television: Odin Staveland (38), or simply Odin, is best known as a songwriter, drummer and occasional singer in the Haugesund group Vamp since 2008. He has also released three solo albums, most recently with blues player and former Vamp member Bjørn Berge. He is also a producer, and already when he was 18 he composed film music with his father, Vamp boss Øyvind Staveland.
Odin had not watched “Every Time We Meet” when he was asked to participate, but he clearly understood the concept and made a good impression on the first programme. Tonight it was his and Vamp's songs that were interpreted by the rest of the gang.
As usual, we constantly review the songs.
Ramon: “Tir n´a Noir” (Music/Text: Øyvind Staffelland / Kolbein Valkyd)
Ramón opens with Vamp's second most played song (21 million streams on Spotify), originally a duet with Rita Eriksen and Jan Toft from Vamp's debut album (1993). It's been given a completely different life than the original, from folk rock to pop, here with strings.
– Of course I made it my own, says Ramon. But he does not challenge. He probably had too much respect for what he thought was “the best song in the world.” Ramone sings well and it's definitely a certified version of the song, with lyrics by Vamp Kolbin Valcade's “house poet”, but the arrangement isn't very exciting. It starts with just the piano – before the house band and chorus “kicks off” a bit. A solid start.
Ingrid Helen Hovik: “On the Beach” (Odin Staffelland/Ingvar Hovland)
“I think Odin is very handsome,” Ingrid Helin says of the evening’s guest of honour. good start. She chose the first song he wrote for Vamp, the same year he joined the band on tour. She says she tried to translate it into English, which is her “musical language,” but she couldn't.
There is no need for translation, because it works perfectly in the native language. What's surprising is that she makes little use of the song. Here, if possible, there is less progress than in the first program, and the slow order is not very exciting. When will you pay, as you often do with Haysakite? I expect more when the song is interpreted. This would be very anonymous. The original isn't one of Vamp's best songs, but it does have some lift on the vocals. Ingrid Helin's version has its moments, but this gets a bit boring, unattractive, and lame.
Mary Bowen (with Øyvind Staffelland): “This Turmoil” (Odin/Ingvar Hovland)
There must have been complete jubilation in the office when Mary Bowen agreed to take part in “Hver Gang vi møde.” The program needs it. In the first round there was a higher mark, and it's not far from here either.
Auden spoke of his late mother, so naturally Mary would sing this song – written around the time of her death. Together with Odin's father, Øyvind Staffland, she takes the song in a new direction. The mood of her version is very similar to the original, but what really sets it apart is Marie's precise use of voice – with so much emotion in the performance. In a calm voice, she performs the song in the simplest way (with piano and violin in the background). There is a quivering tension in the air, heightened by Baba Øyvind's beautiful violin playing. It's not usual for Marie to sing in Norwegian, so “For the Record” adds a bit of Sámi to the song. What a lady! Glorious!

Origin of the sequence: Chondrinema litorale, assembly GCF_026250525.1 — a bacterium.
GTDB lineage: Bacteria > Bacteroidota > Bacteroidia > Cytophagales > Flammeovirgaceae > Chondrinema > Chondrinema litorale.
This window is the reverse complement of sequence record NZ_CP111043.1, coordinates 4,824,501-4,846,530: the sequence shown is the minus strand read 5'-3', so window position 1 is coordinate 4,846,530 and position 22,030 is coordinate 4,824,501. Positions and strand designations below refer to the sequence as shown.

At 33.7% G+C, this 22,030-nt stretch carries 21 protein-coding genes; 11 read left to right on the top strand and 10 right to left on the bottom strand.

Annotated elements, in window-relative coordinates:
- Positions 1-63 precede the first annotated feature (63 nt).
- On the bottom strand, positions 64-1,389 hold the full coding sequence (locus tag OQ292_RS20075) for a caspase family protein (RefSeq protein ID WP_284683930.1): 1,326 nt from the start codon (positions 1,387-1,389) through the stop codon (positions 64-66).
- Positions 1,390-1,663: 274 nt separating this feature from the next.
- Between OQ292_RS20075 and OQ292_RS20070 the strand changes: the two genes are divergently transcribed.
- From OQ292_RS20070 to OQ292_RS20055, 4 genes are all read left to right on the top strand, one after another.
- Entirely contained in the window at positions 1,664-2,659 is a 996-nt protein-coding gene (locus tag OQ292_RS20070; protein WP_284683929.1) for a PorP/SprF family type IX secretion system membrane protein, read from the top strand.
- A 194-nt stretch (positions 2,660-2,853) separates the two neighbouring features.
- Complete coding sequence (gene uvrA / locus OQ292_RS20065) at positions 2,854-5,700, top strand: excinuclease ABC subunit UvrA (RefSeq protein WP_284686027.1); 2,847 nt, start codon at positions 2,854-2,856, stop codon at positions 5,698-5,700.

Matoma (with Jonas Bennew): “The Little Bird” (Öyvind Stoffland/Ingvar Hovland)
Was this “Liten Fuggel,” Vamp’s best song that has been streamed 23 million times on Spotify? Yes, he gets recognizable after a while, at least in the chorus, but Matoma is undoubtedly the one dragging things out for the longest tonight. Is this an attempt to make “Summer Bird in the Land of Winter,” Fenny’s work of minor genius from its 2012 premiere?
Since he doesn't sing himself, Matoma has to bring in vocal help. Jonas Ben Yod has already won several awards, including Bylarm's Star of the Year and the Spellemann Award in the Hip-Hop category for 2022. He is particularly known for his good lyrics, and here he “filled in” a bit, with the exception of the chorus. Exciting development. I also recognize some riffs from the song “Glow” by Madcon(!). The chorus comes really late, but it makes the whole thing a complete experience that works that way. Brilliantly executed!
William Christopherson: “Bullet Dance” (Odin Staffland)
William chose a song by solo artist Odin from the album “Hoohahs and Catcalls” with another Haugesunder, Bjørn Berge. This is the biggest surprise of the evening. You've never heard William like this before!
He wrote his own Norwegian text and took the song in a completely different direction, very far from Ole Ivars – and Odin himself. Maybe we could call it catchy pop rock/surf rock, as opposed to the more funky and choppy original. In terms of sound, this also works better than last time. William is the songwriter and bass player for the band Ole Ivars, but unlike last time, William is featured here as a solo artist. As house guitarist Trolls Hval unfolds and shines.
– Get a hold of yourself, William finished. I did it for good. And you probably haven't tried your hand at the dance from the movie that accompanies the song. Congratulations on the transformation!
Emily Hollow: “Moon Man” (Øyvind Staffland/Ingvar Hovland)
The song “Månemannen” from 2011 is also one of Vamp's best songs from the album of the same name. It is Vamp's “pitch song”.
Emily gets a lot right when she explains that. It shows that she has a lot of respect for it, while definitely making it her own. Above all, her voice challenges her more than last time, and the singing is not “sweet”. The song is framed by a wonderful arrangement, in which the voice serves as a “substitute” for the violin, so important to the driving of the original. They show impressive range. Emily isn't used to singing in Norwegian either, but she needs to do more of that.
Next Saturday, Mary Bowen is the guest of honor.
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